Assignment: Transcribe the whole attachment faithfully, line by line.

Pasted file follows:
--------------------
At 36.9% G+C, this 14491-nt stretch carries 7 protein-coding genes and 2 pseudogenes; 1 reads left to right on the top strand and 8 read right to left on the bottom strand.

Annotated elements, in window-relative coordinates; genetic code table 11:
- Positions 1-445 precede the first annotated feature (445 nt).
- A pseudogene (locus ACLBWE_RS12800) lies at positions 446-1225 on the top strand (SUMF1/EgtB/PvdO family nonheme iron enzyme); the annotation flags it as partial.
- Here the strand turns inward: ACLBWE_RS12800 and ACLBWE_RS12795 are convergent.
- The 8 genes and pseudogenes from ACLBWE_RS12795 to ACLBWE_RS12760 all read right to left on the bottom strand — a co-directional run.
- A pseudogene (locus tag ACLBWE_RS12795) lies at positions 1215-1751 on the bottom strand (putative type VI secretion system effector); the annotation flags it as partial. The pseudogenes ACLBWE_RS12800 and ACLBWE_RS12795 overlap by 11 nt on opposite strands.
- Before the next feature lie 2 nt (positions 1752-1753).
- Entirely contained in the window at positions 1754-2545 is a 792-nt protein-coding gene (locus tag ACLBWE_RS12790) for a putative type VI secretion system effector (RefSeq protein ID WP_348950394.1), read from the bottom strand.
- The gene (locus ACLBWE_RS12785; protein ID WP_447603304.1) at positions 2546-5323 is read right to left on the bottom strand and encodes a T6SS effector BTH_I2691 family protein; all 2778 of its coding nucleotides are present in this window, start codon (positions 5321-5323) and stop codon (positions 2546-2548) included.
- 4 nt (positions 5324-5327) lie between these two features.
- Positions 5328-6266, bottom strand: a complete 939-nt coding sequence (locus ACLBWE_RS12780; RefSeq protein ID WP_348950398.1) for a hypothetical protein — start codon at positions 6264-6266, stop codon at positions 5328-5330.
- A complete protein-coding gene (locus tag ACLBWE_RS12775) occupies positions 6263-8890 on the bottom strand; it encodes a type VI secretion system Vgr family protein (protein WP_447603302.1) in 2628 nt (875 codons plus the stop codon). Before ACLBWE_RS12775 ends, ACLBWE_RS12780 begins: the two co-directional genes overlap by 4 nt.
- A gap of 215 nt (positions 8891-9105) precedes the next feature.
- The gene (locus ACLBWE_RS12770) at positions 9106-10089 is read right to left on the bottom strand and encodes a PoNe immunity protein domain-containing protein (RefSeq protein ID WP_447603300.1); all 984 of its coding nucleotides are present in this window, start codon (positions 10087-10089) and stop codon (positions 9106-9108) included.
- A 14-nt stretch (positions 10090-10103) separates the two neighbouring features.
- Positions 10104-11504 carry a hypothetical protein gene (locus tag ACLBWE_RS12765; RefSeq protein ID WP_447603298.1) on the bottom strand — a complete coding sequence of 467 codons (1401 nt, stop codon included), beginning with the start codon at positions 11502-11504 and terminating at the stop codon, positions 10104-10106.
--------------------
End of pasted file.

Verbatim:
At 36.9% G+C, this 14491-nt stretch carries 7 protein-coding genes and 2 pseudogenes; 1 reads left to right on the top strand and 8 read right to left on the bottom strand.

Annotated elements, in window-relative coordinates; genetic code table 11:
- Positions 1-445 precede the first annotated feature (445 nt).
- A pseudogene (locus ACLBWE_RS12800) lies at positions 446-1225 on the top strand (SUMF1/EgtB/PvdO family nonheme iron enzyme); the annotation flags it as partial.
- Here the strand turns inward: ACLBWE_RS12800 and ACLBWE_RS12795 are convergent.
- The 8 genes and pseudogenes from ACLBWE_RS12795 to ACLBWE_RS12760 all read right to left on the bottom strand — a co-directional run.
- A pseudogene (locus tag ACLBWE_RS12795) lies at positions 1215-1751 on the bottom strand (putative type VI secretion system effector); the annotation flags it as partial. The pseudogenes ACLBWE_RS12800 and ACLBWE_RS12795 overlap by 11 nt on opposite strands.
- Before the next feature lie 2 nt (positions 1752-1753).
- Entirely contained in the window at positions 1754-2545 is a 792-nt protein-coding gene (locus tag ACLBWE_RS12790) for a putative type VI secretion system effector (RefSeq protein ID WP_348950394.1), read from the bottom strand.
- The gene (locus ACLBWE_RS12785; protein ID WP_447603304.1) at positions 2546-5323 is read right to left on the bottom strand and encodes a T6SS effector BTH_I2691 family protein; all 2778 of its coding nucleotides are present in this window, start codon (positions 5321-5323) and stop codon (positions 2546-2548) included.
- 4 nt (positions 5324-5327) lie between these two features.
- Positions 5328-6266, bottom strand: a complete 939-nt coding sequence (locus ACLBWE_RS12780; RefSeq protein ID WP_348950398.1) for a hypothetical protein — start codon at positions 6264-6266, stop codon at positions 5328-5330.
- A complete protein-coding gene (locus tag ACLBWE_RS12775) occupies positions 6263-8890 on the bottom strand; it encodes a type VI secretion system Vgr family protein (protein WP_447603302.1) in 2628 nt (875 codons plus the stop codon). Before ACLBWE_RS12775 ends, ACLBWE_RS12780 begins: the two co-directional genes overlap by 4 nt.
- A gap of 215 nt (positions 8891-9105) precedes the next feature.
- The gene (locus ACLBWE_RS12770) at positions 9106-10089 is read right to left on the bottom strand and encodes a PoNe immunity protein domain-containing protein (RefSeq protein ID WP_447603300.1); all 984 of its coding nucleotides are present in this window, start codon (positions 10087-10089) and stop codon (positions 9106-9108) included.
- A 14-nt stretch (positions 10090-10103) separates the two neighbouring features.
- Positions 10104-11504 carry a hypothetical protein gene (locus tag ACLBWE_RS12765; RefSeq protein ID WP_447603298.1) on the bottom strand — a complete coding sequence of 467 codons (1401 nt, stop codon included), beginning with the start codon at positions 11502-11504 and terminating at the stop codon, positions 10104-10106.